Early Symptoms of Prostate Cancer: A Silent Disease

Like so many other cancers that begin in the abdominal area, the early stages of prostate cancer often do not produce any symptoms. Because prostate cancer has so few early symptoms, it is important for men to receive regular screenings for prostate cancer. The screenings usually involve two common tests. First is a digital rectal exam (DRE). The doctor inserts a gloved finger into the rectum and feels the prostate for growths, lumps, etc. The second part of the screening involves a blood test to check for prostate specific antigens (PSA). If these tests are abnormal, the doctor may decide to do a prostate biopsy.

Symptoms of Advanced Prostate Cancer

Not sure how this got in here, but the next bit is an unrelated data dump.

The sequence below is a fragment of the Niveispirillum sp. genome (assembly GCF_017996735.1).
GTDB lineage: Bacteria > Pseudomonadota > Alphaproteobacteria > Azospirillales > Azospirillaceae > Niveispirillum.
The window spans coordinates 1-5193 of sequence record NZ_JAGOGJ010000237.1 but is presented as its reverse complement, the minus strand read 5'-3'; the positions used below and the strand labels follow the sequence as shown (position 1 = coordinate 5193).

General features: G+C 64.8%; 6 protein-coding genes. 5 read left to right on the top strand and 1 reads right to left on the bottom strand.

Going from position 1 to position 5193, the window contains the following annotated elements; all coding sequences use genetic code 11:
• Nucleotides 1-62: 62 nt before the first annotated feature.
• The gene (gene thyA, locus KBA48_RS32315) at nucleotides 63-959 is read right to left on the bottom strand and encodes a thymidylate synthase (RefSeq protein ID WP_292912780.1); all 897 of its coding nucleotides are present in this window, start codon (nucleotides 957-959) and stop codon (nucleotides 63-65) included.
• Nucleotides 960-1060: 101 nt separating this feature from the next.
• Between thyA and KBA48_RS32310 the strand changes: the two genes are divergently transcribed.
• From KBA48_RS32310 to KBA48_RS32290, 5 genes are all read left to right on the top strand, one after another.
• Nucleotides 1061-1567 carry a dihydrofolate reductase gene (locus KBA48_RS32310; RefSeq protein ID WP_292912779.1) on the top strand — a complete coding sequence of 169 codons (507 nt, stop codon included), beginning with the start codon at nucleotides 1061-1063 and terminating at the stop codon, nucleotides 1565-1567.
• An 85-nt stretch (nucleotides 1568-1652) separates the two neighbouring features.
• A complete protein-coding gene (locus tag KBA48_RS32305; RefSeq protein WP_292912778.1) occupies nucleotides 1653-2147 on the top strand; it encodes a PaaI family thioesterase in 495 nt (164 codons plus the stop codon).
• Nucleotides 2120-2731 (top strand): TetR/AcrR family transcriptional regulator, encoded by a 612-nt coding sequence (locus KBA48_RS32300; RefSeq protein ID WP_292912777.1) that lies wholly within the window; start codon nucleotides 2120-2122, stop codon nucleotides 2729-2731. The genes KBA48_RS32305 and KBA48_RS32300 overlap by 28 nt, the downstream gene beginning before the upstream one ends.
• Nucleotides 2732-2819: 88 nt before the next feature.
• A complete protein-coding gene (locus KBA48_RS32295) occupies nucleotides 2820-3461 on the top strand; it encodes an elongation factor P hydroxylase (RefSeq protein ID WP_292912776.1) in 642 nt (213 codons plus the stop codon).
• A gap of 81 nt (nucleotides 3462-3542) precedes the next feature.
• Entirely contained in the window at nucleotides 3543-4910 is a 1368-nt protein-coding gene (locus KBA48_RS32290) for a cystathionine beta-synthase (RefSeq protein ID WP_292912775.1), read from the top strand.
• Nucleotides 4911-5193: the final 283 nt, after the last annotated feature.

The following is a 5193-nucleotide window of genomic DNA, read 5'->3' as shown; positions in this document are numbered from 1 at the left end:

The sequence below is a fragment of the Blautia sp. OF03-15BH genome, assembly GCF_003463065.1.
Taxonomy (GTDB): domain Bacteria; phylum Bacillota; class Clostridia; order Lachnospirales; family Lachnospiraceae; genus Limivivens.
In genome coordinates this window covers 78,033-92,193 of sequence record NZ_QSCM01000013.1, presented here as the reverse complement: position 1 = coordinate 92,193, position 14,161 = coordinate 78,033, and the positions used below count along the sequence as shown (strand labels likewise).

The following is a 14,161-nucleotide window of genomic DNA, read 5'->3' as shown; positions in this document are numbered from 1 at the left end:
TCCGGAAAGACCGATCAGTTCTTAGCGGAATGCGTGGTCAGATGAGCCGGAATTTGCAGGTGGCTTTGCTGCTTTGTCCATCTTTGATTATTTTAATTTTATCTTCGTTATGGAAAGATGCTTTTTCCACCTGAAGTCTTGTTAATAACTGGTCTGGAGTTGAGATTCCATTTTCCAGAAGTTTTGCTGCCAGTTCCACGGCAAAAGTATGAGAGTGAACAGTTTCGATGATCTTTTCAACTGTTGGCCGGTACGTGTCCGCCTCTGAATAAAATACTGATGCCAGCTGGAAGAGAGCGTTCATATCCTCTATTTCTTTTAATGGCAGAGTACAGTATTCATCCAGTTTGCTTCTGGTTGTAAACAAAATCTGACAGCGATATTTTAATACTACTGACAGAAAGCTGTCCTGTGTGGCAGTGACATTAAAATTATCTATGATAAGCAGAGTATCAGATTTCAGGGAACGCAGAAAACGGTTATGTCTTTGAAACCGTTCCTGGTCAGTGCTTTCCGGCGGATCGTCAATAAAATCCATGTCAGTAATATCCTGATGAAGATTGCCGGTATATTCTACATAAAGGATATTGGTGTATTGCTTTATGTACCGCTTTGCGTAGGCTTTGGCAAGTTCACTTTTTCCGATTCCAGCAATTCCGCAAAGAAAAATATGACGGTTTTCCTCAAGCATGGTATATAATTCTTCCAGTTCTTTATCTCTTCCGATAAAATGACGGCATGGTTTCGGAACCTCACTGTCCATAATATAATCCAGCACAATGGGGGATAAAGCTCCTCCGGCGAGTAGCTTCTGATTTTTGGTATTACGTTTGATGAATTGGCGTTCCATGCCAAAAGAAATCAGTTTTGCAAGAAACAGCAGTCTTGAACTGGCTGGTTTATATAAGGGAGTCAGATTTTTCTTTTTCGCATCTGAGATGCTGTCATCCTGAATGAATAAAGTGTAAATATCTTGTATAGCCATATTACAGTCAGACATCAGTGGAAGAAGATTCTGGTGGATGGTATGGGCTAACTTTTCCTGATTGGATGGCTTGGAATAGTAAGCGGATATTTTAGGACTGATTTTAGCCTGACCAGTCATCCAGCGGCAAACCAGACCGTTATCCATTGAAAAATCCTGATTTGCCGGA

Most prostate cancers are slow-growing and never metastasize (spread) to any other part of the body. Men with these slow cancers often live a normal life span even without treatment. Some types of prostate cancer, however, grow quickly and spread easily. When prostate cancer spreads, it usually goes into the bones. At this point, the man with prostate cancer may begin to experience fatigue and weight loss. Another symptom of advanced prostate cancer is pain in the bones, usually in the hips and back. As the cancer grows and further compromises the bone, fractures become likely. Cancers identified at this late stage cannot be cured, but they can often be controlled with treatments such as hormone therapy.